New Zealand was the first Country Flagship Store on Tmall. Since then, stores for Russia, Singapore and Chile have been set up.

 

Oha Honey Chief Executive Officer Nadine Tunley (Bootcamp VII) says: “There is a lot of strength when brands can come together and present a united country of origin story and for that reason we saw Food Basket as a great platform to develop from.”

 

While Food Basket has great potential, Nadine says the experience hasn’t been without its challenges.

 

“The China market is complicated and fast moving – something New Zealand companies are still adapting to. The China market is also very discount/price oriented, when New Zealand and specifically these brands are about premium, high quality products – so there is a natural tension there. Chinese consumers are also far more tech savvy and research aware, therefore want and expect bargain opportunities.”

 

She says one of the key successes has been getting the Kiwi brands together in the first place, “especially in a few categories, like seafood, where there are competitors and they have worked well together”.

 

Bright future ahead for Food Basket

 

Looking ahead, Kevin says there is a “bright future” for Food Basket.

 

“We still have some tweaking to do around the business model and how it works and operates, I think there has to be a little bit more flexibility around the model.

 

In terms of the commercial aspect, I can see we could broaden out, we could double the number of suppliers from New Zealand in the next year. This will result in more products on the platform and will make it more enticing and engaging for consumers. We are focused on more products that consumers in China are looking for.”

 

One of those products is nutritional, functional foods, which Kevin says is a result of Covid-19.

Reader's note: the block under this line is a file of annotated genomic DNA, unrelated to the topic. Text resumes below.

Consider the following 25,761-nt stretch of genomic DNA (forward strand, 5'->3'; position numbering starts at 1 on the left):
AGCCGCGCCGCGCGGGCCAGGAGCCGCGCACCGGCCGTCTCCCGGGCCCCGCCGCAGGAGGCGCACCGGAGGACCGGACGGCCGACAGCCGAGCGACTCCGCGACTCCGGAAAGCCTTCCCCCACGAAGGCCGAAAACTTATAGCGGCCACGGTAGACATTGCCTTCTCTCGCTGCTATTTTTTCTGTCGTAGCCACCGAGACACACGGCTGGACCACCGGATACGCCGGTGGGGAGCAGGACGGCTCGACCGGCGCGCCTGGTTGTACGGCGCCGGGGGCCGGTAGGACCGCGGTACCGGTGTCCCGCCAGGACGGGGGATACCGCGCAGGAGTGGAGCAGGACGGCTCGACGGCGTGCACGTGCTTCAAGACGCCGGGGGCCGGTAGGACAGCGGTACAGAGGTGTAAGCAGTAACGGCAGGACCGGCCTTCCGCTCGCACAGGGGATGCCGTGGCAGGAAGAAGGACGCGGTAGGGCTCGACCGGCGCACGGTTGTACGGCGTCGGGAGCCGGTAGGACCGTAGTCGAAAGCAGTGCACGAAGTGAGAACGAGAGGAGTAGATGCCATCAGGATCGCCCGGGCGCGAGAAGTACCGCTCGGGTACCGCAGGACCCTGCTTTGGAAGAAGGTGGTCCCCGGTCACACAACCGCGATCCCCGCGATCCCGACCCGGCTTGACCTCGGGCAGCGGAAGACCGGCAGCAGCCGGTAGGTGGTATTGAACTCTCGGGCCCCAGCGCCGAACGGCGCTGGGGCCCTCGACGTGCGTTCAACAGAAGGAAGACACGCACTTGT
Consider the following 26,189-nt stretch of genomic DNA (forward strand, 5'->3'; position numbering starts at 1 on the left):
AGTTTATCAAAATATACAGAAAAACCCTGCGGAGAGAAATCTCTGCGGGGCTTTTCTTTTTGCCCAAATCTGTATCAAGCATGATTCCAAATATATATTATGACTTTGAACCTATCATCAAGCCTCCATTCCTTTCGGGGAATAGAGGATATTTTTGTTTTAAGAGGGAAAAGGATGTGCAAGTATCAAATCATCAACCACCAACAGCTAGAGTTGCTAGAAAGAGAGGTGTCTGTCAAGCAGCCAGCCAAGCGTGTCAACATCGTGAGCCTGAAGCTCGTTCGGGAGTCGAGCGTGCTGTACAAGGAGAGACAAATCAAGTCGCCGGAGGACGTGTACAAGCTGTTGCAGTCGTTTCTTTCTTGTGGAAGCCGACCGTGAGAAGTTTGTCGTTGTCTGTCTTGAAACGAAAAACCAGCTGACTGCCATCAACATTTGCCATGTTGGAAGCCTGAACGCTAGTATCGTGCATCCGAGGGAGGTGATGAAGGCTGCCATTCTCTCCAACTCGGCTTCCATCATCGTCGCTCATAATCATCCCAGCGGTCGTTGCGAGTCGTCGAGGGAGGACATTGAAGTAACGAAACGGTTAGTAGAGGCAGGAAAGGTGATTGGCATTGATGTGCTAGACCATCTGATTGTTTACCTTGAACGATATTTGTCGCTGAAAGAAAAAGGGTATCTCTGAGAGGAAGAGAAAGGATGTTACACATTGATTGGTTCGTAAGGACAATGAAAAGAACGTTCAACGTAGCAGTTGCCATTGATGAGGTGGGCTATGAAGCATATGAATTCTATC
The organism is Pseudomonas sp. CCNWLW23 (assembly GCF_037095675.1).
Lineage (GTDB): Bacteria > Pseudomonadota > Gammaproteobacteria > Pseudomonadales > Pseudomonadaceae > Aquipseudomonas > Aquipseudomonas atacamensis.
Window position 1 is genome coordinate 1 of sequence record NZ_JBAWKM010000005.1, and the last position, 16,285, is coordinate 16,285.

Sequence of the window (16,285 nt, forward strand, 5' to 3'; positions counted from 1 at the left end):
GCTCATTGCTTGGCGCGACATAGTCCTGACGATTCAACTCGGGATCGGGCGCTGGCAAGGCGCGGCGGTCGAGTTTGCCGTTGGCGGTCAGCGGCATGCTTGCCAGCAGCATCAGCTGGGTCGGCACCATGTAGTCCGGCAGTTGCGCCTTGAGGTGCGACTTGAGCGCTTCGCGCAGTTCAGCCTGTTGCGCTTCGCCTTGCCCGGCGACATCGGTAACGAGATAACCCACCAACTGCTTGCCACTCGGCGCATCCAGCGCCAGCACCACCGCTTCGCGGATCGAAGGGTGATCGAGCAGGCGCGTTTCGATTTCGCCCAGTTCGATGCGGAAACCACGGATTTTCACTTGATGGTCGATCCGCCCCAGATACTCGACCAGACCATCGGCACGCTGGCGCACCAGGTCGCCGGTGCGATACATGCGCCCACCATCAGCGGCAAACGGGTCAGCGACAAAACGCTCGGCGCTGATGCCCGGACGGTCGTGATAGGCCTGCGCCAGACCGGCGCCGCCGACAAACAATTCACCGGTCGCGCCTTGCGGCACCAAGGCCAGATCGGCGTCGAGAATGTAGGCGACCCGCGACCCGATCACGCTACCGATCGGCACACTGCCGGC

“In China there’s an advantage there now for that – you’re seeing honey, fresh produce and dairy sales go particularly well in 2020.

 

“If you look at Zespri’s season this year, they have had a bumper season in China, based around the fact that Zespri don’t see themselves as a fruit necessarily – it’s a nutritional product wrapped up in a fruit. The vitamin C content, particularly in gold kiwifruit, is very high, the Chinese understand that and know that it builds immunity. Therefore they want to buy that for not just themselves but their children and parents and grandparents, so they can build more resilience to these sorts of diseases and pandemics in the future.”

 

Food Basket will also continue to take advantage of marketing opportunities and “super level promotions”, such as Singles’ Day on 11 November – an enormous shopping holiday in China, which this year hit a record $USD74 billion in sales over the two-week period starting on 1 November.

 

“We start to warm up our customer base from September and look to get products that they can put in their shopping cart, so that when we get to the 11/11 promotion we can start making sales,” Kevin says. “It ebbs and flows in the revenue but what we’re trying to do is lift our base.”

 

Working together means the Food Basket suppliers can trial opportunities, such as live streaming with key opinion leaders or consumers, at a lower cost than if they were doing it individually. From September until Singles’ Day, Food Basket had planned 10 livestreaming sessions per month for its brands.

 

While Covid-19 has had a huge impact on the world, it has also presented new possibilities, Kevin says. “China is almost back to business as usual and that quick economic recovery will help New Zealand exporters.”

 

The companies in Food Basket are Fonterra, Pāmu, Oha Honey, Zespri, Sanford, Sealord, Pure South (Alliance Group), Rockit Global, Smartfoods, Pic's, Babich Wines, Future Cuisine, Fiordland Lobster, Kapiti, Lewis Road Creamery, Shott Beverages, New Zealand Wild Catch and Cherri.

 

For more information on the NZ Food Basket please contact Kevin directly at kevin.chinaconnections@outlook.com or on 029 1266 795.

“New Zealand is generally good at coming together and we understand that in the global market we are pretty small. I’ve been involved with collaborative approaches for a while now and it certainly helps if we band together to be successful offshore.”
Kevin Parish